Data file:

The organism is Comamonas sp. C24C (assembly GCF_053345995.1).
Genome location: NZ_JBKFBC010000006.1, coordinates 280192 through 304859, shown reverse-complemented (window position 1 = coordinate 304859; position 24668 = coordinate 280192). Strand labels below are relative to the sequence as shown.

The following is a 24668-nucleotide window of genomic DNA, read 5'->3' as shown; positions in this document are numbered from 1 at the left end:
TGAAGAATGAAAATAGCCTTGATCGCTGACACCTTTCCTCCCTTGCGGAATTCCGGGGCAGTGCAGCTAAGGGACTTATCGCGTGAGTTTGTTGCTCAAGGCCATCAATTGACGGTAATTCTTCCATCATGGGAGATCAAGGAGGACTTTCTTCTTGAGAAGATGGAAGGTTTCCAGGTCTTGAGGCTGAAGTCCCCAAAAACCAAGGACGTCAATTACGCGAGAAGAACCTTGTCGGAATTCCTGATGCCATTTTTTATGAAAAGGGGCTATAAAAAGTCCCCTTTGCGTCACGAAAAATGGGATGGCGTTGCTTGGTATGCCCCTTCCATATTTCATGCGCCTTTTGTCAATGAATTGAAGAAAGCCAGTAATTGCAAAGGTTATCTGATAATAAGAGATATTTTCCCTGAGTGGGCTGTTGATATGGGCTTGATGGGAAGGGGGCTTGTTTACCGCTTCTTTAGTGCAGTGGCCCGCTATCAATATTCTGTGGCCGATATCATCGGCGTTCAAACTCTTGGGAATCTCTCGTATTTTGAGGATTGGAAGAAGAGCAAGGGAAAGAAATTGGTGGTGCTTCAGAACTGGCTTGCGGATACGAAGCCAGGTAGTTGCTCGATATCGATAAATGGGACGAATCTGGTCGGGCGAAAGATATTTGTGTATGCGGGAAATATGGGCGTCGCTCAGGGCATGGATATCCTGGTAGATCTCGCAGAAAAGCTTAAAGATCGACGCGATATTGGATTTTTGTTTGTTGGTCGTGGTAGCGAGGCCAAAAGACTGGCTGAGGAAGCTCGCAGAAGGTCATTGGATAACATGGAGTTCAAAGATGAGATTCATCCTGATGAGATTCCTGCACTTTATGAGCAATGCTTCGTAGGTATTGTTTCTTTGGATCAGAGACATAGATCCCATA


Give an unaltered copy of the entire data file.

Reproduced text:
The organism is Comamonas sp. C24C (assembly GCF_053345995.1).
Genome location: NZ_JBKFBC010000006.1, coordinates 280192 through 304859, shown reverse-complemented (window position 1 = coordinate 304859; position 24668 = coordinate 280192). Strand labels below are relative to the sequence as shown.

The following is a 24668-nucleotide window of genomic DNA, read 5'->3' as shown; positions in this document are numbered from 1 at the left end:
TGAAGAATGAAAATAGCCTTGATCGCTGACACCTTTCCTCCCTTGCGGAATTCCGGGGCAGTGCAGCTAAGGGACTTATCGCGTGAGTTTGTTGCTCAAGGCCATCAATTGACGGTAATTCTTCCATCATGGGAGATCAAGGAGGACTTTCTTCTTGAGAAGATGGAAGGTTTCCAGGTCTTGAGGCTGAAGTCCCCAAAAACCAAGGACGTCAATTACGCGAGAAGAACCTTGTCGGAATTCCTGATGCCATTTTTTATGAAAAGGGGCTATAAAAAGTCCCCTTTGCGTCACGAAAAATGGGATGGCGTTGCTTGGTATGCCCCTTCCATATTTCATGCGCCTTTTGTCAATGAATTGAAGAAAGCCAGTAATTGCAAAGGTTATCTGATAATAAGAGATATTTTCCCTGAGTGGGCTGTTGATATGGGCTTGATGGGAAGGGGGCTTGTTTACCGCTTCTTTAGTGCAGTGGCCCGCTATCAATATTCTGTGGCCGATATCATCGGCGTTCAAACTCTTGGGAATCTCTCGTATTTTGAGGATTGGAAGAAGAGCAAGGGAAAGAAATTGGTGGTGCTTCAGAACTGGCTTGCGGATACGAAGCCAGGTAGTTGCTCGATATCGATAAATGGGACGAATCTGGTCGGGCGAAAGATATTTGTGTATGCGGGAAATATGGGCGTCGCTCAGGGCATGGATATCCTGGTAGATCTCGCAGAAAAGCTTAAAGATCGACGCGATATTGGATTTTTGTTTGTTGGTCGTGGTAGCGAGGCCAAAAGACTGGCTGAGGAAGCTCGCAGAAGGTCATTGGATAACATGGAGTTCAAAGATGAGATTCATCCTGATGAGATTCCTGCACTTTATGAGCAATGCTTCGTAGGTATTGTTTCTTTGGATCAGAGACATAGATCCCATA